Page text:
Years ago I learned that, in the event industry, when David Adler talks, people listen.
And it's easy to understand why.
Adler is the CEO and founder of event industry media company, BizBash, which publishes magazines and e-newsletters, hosts Web sites, produces trade shows and award shows for event professionals and more.
His menagerie of interests, voracious appetite for learning new things and passion for events help him see a bigger picture many of us in the industry miss. Thus, he often forsees changes to which event professionals must eventually adapt.
I recently touched base with David to get his latest take on what is impacting our industry and how it is evolving as a result. The following is a Q&A taken from our email exchange.
What social, technological, and/or economic developments are having the greatest impact on events in 2013?
I believe that event professionals are more than just event organizers; they are “programmers of human interaction”. Technology is just one tool that enables human gatherings and has made them more effective and measurable.
As the economy gets back on track, the decimated event departments are morphing into marketing engines—the new generation of planners and organizers are more progressive than ever in using every tool in the kit to make events more effective. In fact, it’s not only the event that organizers are responsible for now, but the amplification of the event via social media and word of mouth.
'...it’s not only the event that organizers are responsible for now, but the amplification of the event'
Tools and sophisticated ticketing and registration platforms, like Eventbrite and etouches, include platoons of technologists who are working to be more efficient than ever.
New layers of automation are coming on board every day—including companies like Social Tables who personalized their seating and room diagraming programs.
Incubators are developing companies like 1Track that are creating Amazon-like predictability where your smart phone recommends products based on the photos you have taken at a specific tradeshow.
Event apps are spawning at the speed of sound and are going to be consolidating when leaders emerge, including companies like DoubleDutch that makes use of the data behind the apps, and Guidely that specializes in festival guides with an emphasis on covering costs with marketing campaigns.
Companies like Salesforce and marketing automation programs like Marketo and Eloqua are impacting the way attendees are nurtured for future sales. The new marketing approach is to use the combination of events and technology to build the “top of the sales funnel”.
'“Transformational Marketing” is trumping the age of experiential marketing with companies like Salesforce and Oracle “hugging” nearly 50,000 attendees at one time.'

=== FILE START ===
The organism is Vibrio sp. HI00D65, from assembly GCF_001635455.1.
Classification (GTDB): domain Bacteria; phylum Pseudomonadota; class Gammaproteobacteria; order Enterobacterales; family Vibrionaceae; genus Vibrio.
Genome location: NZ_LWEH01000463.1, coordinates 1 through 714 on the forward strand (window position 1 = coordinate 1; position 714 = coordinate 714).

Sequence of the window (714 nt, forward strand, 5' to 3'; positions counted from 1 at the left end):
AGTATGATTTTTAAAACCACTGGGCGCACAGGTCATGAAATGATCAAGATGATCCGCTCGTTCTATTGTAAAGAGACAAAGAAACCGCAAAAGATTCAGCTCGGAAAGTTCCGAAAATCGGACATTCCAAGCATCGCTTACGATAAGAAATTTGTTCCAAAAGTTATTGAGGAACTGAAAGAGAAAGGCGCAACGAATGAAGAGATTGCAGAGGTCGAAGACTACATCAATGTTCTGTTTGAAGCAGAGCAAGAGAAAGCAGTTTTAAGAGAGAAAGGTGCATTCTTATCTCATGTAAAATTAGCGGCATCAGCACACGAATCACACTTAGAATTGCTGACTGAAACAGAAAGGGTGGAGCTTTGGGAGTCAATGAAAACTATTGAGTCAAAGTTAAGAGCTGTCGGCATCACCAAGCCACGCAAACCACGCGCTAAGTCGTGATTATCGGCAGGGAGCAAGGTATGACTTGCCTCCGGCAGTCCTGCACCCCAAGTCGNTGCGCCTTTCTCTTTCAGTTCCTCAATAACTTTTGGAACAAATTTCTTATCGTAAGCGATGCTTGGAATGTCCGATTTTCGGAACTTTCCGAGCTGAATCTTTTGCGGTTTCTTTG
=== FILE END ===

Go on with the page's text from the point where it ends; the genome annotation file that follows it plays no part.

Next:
Technology has had a generational impact with digital natives expecting much more from events, since they have seen it all. Event attendees either go in with low expectations or they expect to be transformed by an experience.
“Transformational Marketing” is trumping the age of experiential marketing with companies like Salesforce and Oracle “hugging” nearly 50,000 attendees at one time.
With help from Andrea Sullivan of Brainstrength Systems, we are seeing that events are being planned with brain chemistry and human behavior in mind. Everything from color palettes and seating, to first impressions and break foods impact every aspect of meetings and events, and are the difference between ineffectiveness and smart spending.
Self-interest by companies wanting to grow probably has the biggest impact on the event industry. Because media is so diffused today, owning the playing field becomes more important than ever.
Politicians have known about the secret of events for years. Events are the number one tactic in building trust between people and brands, as they create a medium for sales people to actually talk to customers.
What are the most important trends to watch as we move into 2014?
Decor is Social Media – Invest in ways to amplify your event over social media.
Authenticity Counts – Always know why you are doing an event and be true to the mission and culture of the organization. Make sure all elements of the event or meeting have a clear strategy and purpose.
Audience Curation is a Priority – Don’t think that just because you send out an invitation, attendees will come, or even get the invite. Find your sector curators and hire them to know who to invite.
Contact is King – Create ways to enhance the interaction after an event to make it easy for people to stay in touch with each other.
“Hug” and Train Your Customers (Stakeholders) – While it’s important to find new customers, keeping existing ones is more efficient than ever. Companies are turning training into mission critical meetings and events. Salesforce’s Dreamforce is a good example of a company using this strategy.
Go Mobile First and Foremost – All digital endeavors that touch events needs to have a digital strategy, including everything from responsive design to new ways of interacting. This means rethinking experiences, ticketing, presentations, post-event feedback, and more.
(To read the rest of David's insights about the event industry, look for my next post, Event Industry Challenges & Hope: A Chat with David Adler.)